Liabilities of a Principal Employer under the Contract Labour (Regulation and Abolition) Act, 1970

The liabilities of a principal employer under the Contract Labour Act are examples of vicarious liability on owners of establishments. The Contract Labour Act provides respite and recourse to contract labour from non-payment of wage by allowing them access to the principal employer in the event of a default by the contractor.

A “principal employer” as defined under the Act covers any person responsible for the supervision and control of the establishment. In the case of a factory, such person would include the owner or occupier of the factory or a manager under the Factories Act, 1948. Any establishment where there were 20 or more workers employed as contract labour in any day of the preceding 12 months would be covered under the Contract Labour Act.

The principal employer is required to ensure that a representative be present while the contractor is disbursing payment to the contract labour (Section 21(2)). The Act is silent on what is the role of such representative. Subsection 4 of Section 21 provides that in the event of a default on the part of the contractor to make payment of wages to the labour employed, the principal employer may need to step in and make good such payment or shortfall.

It therefore, becomes imperative that, the representative of the principal employer fully understand the nature of his duties and be authorized to take necessary steps in the event of a default. The representative should be briefed / trained by the concerned department in the organization. Such steps could include issuing notice to the contractor and terminating the relationship, if required. Care should be taken while drafting the agreement with the contractor to ensure the same.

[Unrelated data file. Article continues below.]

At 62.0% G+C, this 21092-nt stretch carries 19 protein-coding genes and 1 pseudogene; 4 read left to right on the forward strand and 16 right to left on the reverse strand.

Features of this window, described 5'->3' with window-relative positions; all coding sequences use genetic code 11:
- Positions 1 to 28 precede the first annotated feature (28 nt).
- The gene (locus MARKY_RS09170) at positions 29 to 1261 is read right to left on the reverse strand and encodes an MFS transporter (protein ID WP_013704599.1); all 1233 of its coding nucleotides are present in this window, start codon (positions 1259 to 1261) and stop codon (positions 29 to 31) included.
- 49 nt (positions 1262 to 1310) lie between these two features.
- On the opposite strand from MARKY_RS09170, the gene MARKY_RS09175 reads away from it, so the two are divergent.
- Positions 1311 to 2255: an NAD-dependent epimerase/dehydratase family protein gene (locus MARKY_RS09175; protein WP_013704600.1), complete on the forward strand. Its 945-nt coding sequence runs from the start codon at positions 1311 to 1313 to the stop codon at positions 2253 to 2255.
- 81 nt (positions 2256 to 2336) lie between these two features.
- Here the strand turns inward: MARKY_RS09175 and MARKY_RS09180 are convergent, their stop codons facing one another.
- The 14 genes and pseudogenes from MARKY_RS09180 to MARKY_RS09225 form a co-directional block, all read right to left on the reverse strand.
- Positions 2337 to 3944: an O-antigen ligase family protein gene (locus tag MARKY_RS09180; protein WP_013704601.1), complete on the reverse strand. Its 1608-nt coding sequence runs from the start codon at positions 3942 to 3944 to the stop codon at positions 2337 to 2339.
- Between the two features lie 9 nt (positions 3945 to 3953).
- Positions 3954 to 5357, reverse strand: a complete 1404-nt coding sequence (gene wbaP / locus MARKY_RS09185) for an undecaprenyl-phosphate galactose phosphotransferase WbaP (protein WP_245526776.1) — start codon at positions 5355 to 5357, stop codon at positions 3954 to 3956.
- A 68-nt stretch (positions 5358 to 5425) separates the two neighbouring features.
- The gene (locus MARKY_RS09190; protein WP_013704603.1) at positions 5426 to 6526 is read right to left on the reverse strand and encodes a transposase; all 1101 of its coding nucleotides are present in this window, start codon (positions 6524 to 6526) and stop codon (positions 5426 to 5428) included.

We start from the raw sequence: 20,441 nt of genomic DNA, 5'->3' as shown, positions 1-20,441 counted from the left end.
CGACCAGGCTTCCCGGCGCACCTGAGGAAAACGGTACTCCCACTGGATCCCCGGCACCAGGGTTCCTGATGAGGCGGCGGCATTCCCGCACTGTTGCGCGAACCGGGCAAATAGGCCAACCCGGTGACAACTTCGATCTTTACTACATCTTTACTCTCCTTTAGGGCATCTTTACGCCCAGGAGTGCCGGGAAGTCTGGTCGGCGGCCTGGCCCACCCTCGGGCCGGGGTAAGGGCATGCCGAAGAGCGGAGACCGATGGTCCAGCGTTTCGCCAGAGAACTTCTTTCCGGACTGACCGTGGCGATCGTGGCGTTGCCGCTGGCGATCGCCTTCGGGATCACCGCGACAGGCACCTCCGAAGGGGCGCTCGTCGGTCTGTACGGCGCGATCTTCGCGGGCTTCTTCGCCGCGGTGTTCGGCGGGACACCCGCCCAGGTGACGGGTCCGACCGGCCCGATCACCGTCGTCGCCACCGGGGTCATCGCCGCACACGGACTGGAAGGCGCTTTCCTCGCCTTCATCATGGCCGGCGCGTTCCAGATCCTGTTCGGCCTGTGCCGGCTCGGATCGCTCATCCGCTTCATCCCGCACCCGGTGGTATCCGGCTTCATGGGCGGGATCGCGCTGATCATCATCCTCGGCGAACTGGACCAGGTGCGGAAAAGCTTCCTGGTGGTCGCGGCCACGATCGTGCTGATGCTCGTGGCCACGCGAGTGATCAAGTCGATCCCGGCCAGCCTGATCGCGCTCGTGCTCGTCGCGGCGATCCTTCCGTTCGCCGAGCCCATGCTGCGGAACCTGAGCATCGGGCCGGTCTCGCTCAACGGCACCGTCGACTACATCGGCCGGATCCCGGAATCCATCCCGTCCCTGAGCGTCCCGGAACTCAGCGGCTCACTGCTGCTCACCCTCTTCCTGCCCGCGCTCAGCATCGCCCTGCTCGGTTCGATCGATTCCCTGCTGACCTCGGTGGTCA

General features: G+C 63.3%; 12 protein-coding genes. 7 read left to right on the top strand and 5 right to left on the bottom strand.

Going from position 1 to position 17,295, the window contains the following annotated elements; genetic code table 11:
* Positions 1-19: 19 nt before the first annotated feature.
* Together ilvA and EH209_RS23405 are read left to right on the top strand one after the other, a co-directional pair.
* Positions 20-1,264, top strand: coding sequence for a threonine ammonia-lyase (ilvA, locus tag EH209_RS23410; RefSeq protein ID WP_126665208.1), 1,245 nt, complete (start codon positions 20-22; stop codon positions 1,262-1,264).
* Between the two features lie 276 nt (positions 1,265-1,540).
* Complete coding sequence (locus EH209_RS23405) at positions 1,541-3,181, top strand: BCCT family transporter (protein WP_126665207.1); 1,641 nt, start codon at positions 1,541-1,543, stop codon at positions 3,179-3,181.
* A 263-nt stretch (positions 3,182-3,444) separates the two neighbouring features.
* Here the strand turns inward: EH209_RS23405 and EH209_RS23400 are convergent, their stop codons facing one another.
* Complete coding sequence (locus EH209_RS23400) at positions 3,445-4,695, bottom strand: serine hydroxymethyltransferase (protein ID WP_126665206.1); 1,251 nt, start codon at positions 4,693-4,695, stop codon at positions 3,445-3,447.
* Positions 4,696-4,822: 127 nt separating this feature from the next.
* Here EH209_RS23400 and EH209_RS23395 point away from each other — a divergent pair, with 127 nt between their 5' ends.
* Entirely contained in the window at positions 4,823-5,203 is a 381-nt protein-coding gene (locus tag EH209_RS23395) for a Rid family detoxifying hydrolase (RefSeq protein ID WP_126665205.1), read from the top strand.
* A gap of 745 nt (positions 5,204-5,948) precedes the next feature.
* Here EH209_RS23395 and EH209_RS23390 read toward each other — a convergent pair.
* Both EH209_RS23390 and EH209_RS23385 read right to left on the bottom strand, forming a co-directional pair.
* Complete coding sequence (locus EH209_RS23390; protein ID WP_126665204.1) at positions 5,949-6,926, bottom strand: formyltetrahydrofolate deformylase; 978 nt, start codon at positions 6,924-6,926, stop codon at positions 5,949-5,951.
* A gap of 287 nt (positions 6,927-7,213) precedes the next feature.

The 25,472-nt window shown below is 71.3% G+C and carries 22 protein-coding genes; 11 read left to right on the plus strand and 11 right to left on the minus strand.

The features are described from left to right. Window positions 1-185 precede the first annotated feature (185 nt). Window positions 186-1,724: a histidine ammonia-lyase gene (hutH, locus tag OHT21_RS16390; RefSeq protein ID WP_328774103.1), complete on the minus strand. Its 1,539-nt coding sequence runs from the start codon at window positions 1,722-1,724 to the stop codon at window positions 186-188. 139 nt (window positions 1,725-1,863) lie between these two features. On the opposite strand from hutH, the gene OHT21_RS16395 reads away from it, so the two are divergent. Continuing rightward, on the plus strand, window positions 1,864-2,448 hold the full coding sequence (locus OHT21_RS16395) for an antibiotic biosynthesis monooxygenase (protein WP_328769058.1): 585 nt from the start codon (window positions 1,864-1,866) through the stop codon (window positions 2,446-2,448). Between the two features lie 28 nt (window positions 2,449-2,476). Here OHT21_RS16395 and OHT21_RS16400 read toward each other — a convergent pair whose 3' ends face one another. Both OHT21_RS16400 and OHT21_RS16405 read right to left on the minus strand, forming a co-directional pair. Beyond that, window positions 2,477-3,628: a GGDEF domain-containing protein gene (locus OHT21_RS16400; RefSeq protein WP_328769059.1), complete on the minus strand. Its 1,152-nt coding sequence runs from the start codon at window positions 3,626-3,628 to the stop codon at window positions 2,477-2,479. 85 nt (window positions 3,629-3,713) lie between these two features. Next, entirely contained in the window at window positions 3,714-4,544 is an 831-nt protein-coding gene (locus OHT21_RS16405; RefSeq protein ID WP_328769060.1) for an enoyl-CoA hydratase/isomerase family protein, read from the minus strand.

The Contract Labour Act prescribes that the contractor shall provide certain amenities to the labour employed by it. The rules prescribe time periods within which such amenities may be provided. These facilities include:

–       Canteen provisions;

–       Rest-rooms; and

–       First aid facilities.

In the event that the contractor fails to provide the same, the obligation automatically falls upon the principal employer. The law also provides that it may be recoverable from the contractor.

While legal recourse to recover expenses incurred by the principal employer does offer some consolation, it would be prudent to establish and clearly define mutual rights, duties and obligations in an agreement executed with the contractor, within the confines of the law. Conditions may be imposed upon the contractor in the agreement to ensure compliance with the Contract Labour Act. Employers should provide for indemnity provisions that protect the principal employer in cases of default.

In case of large corporates employing a vast number of persons under the Act (whether it be for housekeeping or security or for any other purpose), it would be prudent to obtain representations, in the nature of those provided below, from the contractor that in the past :

–       the contractor has been in compliance with the relevant provisions of the Act;

–       has a valid license / registration under the Act; and

–       has not been in default of payment to labour provided by him to another principal employer.

A certain amount of due diligence may also be done to determine whether or not the contractor has been in default or in violation of the Contract Labour Act.